Smash Pages Q&A: Eric-Nolen Weathington on ‘Modern Masters: Paolo Rivera’

While Eric Nolen-Weathington’s Modern Masters Volume 30: Paolo Rivera was released late in 2014, this has been my first opportunity to chat with one of my favorite interviewers in the comics industry about his latest projects. Added bonus, I had no idea that Rivera was mentored by David Mazzucchelli, so that added another layer of enjoyment for this interview.

For fans of Jim Aparo, there is good news about the long-awaited Modern Masters edition. More immediately though the next Modern Masters subject will be J.H. Williams III.

Thanks to Eric for the interview.

Tim O’Shea: Who picked the cover choice and how was it selected?

Eric-Nolen Weathington: Paolo unfortunately did not have time to do a new piece for the cover. He was in the early stages of working on a commission at the time that we were hoping could double as the cover, a really nice Spider-Man piece. But it soon became apparent that the painting wouldn’t get done in time for the book solicitation. So, Paolo went through some of his previous commissions and found three that he liked enough to use for the cover. I did some sample layouts with each of the images, and it was clear that the FF painting worked the best, so that’s what we went with. Paolo’s wife, April, who is a graphic designer, then did the revised final cover that ended up on the book.

Did you know David Mazzucchelli taught him before starting research on this book. Am I right in thinking it proved to an enlightening topic?

Yes, I discovered in my research that Paolo had taken Mazzucchelli’s class at RISD, but I didn’t know the story of Mazzucchelli letting Paolo use his first job for Marvel as a class project, or that Mazzucchelli was critiquing the job as Paolo was working on it. I was just hoping for a little insight into Mazzucchelli’s teaching style, so that was a great bonus.

I would love to do a Modern Masters book on Mazzucchelli. I tried approaching him through a mutual acquaintance a few years ago, but I had no luck. He seems to be one of those guys who doesn’t like to talk about his work, at least not in that type of forum. I’ve run into that roadblock a few times unfortunately.

What Rivera treasures did he unearth that thrilled you?

I love looking at artists’ sketchbooks and thumbnails—the preliminary work where they’re either playing around with ideas, or fine-tuning a concept. There’s usually more energy in those drawings that what ends up on the printed page, plus it’s a look inside their creative process. I mean, that what the Modern Masters books are all about, really. For whatever reason, I really loved this silly Punisher sketch he did as a warm-up to a Spider-Man story. But I think my favorite of that stuff was this page of sketches he did for a Spider-Man/Sandman story he ended up not being able to do. His Sandman was soooo Ditko, and there was this little sketch where Sandman is sitting on a tiny deserted island, and he’s part of the island. The pose is both funny and sad, and it made me wish he could have drawn that story.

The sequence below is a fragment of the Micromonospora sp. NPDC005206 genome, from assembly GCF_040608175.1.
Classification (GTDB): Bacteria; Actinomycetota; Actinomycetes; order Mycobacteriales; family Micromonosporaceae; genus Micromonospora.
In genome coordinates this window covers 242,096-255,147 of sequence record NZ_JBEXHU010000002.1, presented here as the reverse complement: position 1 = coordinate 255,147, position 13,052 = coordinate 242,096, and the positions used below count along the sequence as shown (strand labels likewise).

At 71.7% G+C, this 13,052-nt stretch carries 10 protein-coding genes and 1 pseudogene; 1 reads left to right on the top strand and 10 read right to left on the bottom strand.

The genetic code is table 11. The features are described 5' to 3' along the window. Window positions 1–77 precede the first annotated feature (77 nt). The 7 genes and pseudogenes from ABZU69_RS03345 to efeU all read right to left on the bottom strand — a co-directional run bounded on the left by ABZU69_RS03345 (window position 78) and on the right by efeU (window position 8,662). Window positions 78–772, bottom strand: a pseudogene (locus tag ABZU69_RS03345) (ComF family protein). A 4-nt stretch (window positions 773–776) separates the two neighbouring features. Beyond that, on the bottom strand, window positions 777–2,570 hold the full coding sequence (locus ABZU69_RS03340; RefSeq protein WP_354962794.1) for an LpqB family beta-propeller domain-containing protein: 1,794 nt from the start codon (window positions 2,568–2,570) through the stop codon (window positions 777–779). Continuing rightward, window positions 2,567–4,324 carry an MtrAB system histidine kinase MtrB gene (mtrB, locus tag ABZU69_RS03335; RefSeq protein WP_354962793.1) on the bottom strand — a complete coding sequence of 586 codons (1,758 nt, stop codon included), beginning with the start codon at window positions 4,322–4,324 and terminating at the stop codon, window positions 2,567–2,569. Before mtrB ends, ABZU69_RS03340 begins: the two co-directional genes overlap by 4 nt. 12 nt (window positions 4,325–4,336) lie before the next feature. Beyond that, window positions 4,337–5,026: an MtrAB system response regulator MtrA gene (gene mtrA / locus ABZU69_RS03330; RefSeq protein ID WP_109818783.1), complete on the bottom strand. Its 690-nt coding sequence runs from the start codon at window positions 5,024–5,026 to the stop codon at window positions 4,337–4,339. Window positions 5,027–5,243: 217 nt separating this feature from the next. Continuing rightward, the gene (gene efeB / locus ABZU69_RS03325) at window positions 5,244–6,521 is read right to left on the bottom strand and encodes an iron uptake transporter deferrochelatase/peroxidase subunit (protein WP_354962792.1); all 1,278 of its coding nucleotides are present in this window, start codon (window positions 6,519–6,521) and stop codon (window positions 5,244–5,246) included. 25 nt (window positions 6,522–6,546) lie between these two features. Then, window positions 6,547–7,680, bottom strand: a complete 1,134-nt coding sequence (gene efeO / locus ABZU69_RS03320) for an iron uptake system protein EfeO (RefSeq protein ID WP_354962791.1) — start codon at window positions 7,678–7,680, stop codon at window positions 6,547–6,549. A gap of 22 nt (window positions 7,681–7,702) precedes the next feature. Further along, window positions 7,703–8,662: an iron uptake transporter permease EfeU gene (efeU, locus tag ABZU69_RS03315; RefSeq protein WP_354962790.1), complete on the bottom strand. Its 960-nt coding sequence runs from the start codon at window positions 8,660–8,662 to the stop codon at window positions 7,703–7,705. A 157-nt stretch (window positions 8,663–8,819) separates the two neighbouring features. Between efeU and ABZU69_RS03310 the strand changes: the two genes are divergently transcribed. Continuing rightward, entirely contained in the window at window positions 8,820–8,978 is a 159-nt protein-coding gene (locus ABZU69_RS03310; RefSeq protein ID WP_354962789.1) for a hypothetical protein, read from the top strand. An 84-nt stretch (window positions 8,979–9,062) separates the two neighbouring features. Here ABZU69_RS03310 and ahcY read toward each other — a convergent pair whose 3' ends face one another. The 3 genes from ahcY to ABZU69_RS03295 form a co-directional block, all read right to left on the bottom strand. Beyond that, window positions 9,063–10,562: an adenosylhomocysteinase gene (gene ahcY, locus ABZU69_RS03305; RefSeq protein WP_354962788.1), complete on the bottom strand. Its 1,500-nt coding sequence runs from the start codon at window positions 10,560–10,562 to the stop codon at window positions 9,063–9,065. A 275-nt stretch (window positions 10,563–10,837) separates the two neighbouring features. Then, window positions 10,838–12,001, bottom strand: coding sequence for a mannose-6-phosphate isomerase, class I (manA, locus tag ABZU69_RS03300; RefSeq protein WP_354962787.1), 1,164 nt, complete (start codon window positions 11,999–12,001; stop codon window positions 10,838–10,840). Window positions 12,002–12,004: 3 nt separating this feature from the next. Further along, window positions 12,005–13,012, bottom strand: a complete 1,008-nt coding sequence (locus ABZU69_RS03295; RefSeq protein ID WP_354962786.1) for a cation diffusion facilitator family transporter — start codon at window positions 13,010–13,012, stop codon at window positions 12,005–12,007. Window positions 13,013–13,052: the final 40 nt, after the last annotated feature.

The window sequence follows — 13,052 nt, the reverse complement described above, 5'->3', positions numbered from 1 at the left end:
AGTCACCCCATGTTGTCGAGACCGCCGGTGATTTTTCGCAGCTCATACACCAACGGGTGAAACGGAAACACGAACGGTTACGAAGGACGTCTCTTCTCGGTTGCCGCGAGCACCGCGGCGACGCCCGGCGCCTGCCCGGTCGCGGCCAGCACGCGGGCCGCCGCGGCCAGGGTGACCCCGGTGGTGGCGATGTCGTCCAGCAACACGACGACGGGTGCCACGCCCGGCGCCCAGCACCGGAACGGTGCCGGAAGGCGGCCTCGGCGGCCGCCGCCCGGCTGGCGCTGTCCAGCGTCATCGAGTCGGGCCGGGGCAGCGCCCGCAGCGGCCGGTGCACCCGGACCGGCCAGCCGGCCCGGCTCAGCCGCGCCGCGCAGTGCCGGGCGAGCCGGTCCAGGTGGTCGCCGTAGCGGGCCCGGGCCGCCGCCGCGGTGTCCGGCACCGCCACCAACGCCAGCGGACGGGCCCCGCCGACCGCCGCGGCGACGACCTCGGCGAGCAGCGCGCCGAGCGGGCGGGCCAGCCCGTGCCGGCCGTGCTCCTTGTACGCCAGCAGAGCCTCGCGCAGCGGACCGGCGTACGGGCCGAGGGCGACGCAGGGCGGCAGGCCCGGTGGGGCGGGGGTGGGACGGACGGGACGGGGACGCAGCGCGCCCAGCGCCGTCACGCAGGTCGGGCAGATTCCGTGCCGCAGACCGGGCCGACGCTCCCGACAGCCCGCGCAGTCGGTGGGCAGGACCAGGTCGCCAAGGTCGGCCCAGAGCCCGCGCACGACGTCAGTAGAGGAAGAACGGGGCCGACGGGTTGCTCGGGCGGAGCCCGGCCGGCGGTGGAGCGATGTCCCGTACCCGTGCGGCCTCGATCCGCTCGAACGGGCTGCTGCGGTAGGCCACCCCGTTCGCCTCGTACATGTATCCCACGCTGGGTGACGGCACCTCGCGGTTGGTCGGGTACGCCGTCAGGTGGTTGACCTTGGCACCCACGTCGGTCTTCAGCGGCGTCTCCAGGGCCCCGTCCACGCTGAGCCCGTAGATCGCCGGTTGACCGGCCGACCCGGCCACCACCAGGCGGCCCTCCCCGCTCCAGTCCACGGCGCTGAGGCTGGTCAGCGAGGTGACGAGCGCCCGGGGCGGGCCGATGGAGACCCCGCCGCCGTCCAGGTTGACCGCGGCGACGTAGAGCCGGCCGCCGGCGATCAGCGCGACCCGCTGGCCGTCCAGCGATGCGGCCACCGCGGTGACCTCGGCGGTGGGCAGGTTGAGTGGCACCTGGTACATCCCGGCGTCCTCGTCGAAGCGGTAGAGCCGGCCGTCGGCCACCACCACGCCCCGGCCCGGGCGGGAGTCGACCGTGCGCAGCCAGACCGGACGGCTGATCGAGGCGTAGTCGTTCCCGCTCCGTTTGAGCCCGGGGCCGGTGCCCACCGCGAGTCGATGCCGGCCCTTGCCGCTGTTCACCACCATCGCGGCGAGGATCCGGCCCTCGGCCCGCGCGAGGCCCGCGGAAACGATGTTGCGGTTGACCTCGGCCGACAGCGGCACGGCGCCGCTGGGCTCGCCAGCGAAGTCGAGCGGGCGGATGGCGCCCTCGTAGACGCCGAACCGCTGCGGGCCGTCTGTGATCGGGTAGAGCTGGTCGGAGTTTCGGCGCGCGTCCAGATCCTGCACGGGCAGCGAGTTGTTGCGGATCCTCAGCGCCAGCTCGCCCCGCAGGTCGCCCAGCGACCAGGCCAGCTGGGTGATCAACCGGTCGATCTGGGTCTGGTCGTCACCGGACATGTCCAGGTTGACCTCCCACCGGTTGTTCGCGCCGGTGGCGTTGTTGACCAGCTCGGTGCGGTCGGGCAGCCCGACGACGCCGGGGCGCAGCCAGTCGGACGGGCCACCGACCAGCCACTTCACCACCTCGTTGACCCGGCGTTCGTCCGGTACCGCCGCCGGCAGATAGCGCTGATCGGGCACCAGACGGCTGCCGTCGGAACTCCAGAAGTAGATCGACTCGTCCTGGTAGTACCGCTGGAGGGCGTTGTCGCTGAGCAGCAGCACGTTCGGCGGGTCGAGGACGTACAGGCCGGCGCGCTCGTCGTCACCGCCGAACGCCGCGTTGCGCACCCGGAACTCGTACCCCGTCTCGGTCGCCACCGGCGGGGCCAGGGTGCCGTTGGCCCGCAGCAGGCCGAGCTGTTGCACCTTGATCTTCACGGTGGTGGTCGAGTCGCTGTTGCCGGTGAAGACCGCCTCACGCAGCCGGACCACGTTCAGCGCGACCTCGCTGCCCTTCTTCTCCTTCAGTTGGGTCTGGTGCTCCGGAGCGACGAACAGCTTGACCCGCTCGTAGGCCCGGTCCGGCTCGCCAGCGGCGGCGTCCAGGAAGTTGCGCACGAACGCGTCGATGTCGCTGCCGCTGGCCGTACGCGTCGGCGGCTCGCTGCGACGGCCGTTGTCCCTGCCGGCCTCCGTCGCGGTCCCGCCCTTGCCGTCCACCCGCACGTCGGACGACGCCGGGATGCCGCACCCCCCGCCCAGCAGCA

Also, being able to zoom in on a high-res scan of Paolo’s cover for Daredevil #10 was worth the price of admission alone.

Who looked more forward to chatting about H.J. Ward, you or Rivera?

Well, we hadn’t talked about him beforehand, so I don’t think Paolo knew we’d be talking about him. I’m a fan of the old pulp magazine artists, and Ward is one of my favorites, so I was very interested in what drew Paolo to his work. We probably could have gone at least a couple of pages talking about Ward, but I had to keep things rolling.

Were there any topics he was reluctant to talk about or was he open to any topic?

No, he was very open. He’s the one who brought up his breakup with his then-girl, now-wife, and how it affected his work and deadlines. Maybe that was easier to talk about since it all ended up positively, but no, there were no issues at all. Of course, I’m not digging for dirt in these books—that’s not what they’re about. But I do like to discuss emotional topics when they affect, either positively or negatively, the artist’s creative process, so I was very happy that Paolo didn’t downplay any of that.

Was it more critical to talk to him about the collaborative dynamics on DD with Waid or Wacker?

I think they’re equally important. I mean, when an artist is doing work-for-hire with Marvel or DC, they’re going to be working with both writers and editors—it’s unavoidable. And both can require the artist to make compromises in their work on some level. So, I think it’s worth discussing when those dynamics break down, and when those dynamics create a book as wonderful as Daredevil.